I did think the milk chocolate treat for a tail on the cookies made for a weird image. I know bunnies can be brown, but these cookies were pastel, so the brown tail seemed like an odd choice.

I'd also like to issue a blanket commendation to all the uber-dedicated aunts and uncles of Woman's World stories! Again, in my experience as a teacher and parent, it was work to just get parents to attend these types of events, let alone uncles and aunts. LOL But we authors have artistic license and we often need to use it!

I adored the ending:

He smiled, and her heart did a little bunny hop.

Wednesday, March 21, 2018

An Irresistible Treasure by Marti Attoun

From the March 12, 2018 issue

Tagline: Shannon didn't expect to find romance in a thrift shop...but Gabe was a treasure she couldn't resist!

Observations: I haven't done a stream-of-consciousness critique in a while and I'm a bit behind with the stories, so here goes...

1. I love clownfish! I've loved them even before Finding Nemo came out. They're so adorable and the way they "make friends" with anemones to protect themselves is amazing.

2. I can totally picture Shannon's apartment. My MIL's house was much like this--a collection of oddball items and antique furniture that was so her.

3. LOL "unique second-hand hodgepodge"

4. "If the chicken Parm bombs, you can blame it on these guys." -- I am totally confused by this line.

5. Ah, the aunt is on vacation so the handsome nephew is filling it. This is a popular trope of Woman's World stories. However, I wonder why Shannon didn't know about this vacation. I'd think Evelyn would have notified her if she saw her every week for the aquarium upkeep. I'm thinking it was probably Evelyn playing matchmaker.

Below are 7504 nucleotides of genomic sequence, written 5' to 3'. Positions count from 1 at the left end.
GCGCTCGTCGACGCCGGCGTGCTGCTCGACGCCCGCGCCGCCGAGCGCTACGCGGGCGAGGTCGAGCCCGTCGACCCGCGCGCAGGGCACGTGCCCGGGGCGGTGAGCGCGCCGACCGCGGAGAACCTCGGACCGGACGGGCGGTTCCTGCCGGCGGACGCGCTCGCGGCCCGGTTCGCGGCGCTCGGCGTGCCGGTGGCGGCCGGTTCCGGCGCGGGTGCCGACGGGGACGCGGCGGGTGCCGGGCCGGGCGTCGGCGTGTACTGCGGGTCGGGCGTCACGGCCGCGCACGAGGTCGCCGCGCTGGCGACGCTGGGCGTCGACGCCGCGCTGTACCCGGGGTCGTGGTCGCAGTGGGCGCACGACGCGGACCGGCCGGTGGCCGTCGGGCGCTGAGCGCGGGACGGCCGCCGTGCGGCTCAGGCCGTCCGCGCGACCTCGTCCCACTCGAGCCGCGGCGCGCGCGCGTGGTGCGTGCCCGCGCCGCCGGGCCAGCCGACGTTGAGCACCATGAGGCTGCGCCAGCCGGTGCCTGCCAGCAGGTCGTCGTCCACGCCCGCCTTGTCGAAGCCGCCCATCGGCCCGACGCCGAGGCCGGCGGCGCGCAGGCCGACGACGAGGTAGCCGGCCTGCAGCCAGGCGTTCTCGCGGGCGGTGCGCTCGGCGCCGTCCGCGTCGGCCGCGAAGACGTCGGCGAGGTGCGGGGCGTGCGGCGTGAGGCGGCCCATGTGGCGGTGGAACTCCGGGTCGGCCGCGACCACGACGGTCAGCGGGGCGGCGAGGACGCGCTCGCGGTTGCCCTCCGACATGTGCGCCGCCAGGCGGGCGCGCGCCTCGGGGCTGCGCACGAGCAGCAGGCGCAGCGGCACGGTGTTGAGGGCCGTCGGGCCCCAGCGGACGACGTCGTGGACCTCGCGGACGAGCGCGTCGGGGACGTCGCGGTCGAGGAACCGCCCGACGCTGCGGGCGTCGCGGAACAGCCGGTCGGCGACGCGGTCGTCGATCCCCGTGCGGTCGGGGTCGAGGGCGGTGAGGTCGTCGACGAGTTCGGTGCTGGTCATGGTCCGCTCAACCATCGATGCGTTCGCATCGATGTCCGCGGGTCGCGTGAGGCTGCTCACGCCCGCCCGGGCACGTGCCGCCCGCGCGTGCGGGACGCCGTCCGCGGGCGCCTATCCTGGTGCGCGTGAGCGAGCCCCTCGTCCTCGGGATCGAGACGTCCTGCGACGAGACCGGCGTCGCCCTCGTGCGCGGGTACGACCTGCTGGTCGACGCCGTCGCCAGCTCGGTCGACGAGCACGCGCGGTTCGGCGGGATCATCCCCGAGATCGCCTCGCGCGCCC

6. "I'm so thrilled that Evelyn finally got to see a real ocean again." -- Oh, that's a great loop back to the line in the beginning of the story.

7. Love this line:

"What she didn't tell me was she bought enough salt and pepper shakers at an estate sale to season the whole Midwest."

8. Cute ending, tying into the title. This is something I haven't mentioned in a while. If you're looking for a way to wrap up your story neatly, connect your title with your ending line. I'm not sure what's easier--writing the ending first and coming up with a title afterward, or vice-versa. Also, the setting of a secondhand or antique shop is a tried and true one too.

Wednesday, March 14, 2018

Baking Up Romance by Mary Davis

Tagline: Sara had no time for love...until she met Jim!

Observations: I can appreciate the cuteness in this story. Who doesn't love a baker? Or a male teacher? I thought the math angle was clever, but I don't have much else to say about this story. Sorry.

I wanted to mention that I see a lot of farmer's markets showing up in Woman's World. It almost seems as if the farmer's market is this year's yard sale.

P.S. I must be dumber than a fourth grader because there's no way I could do that math problem with out a pen and paper.

Photo credit: Crystal via Flickr CC License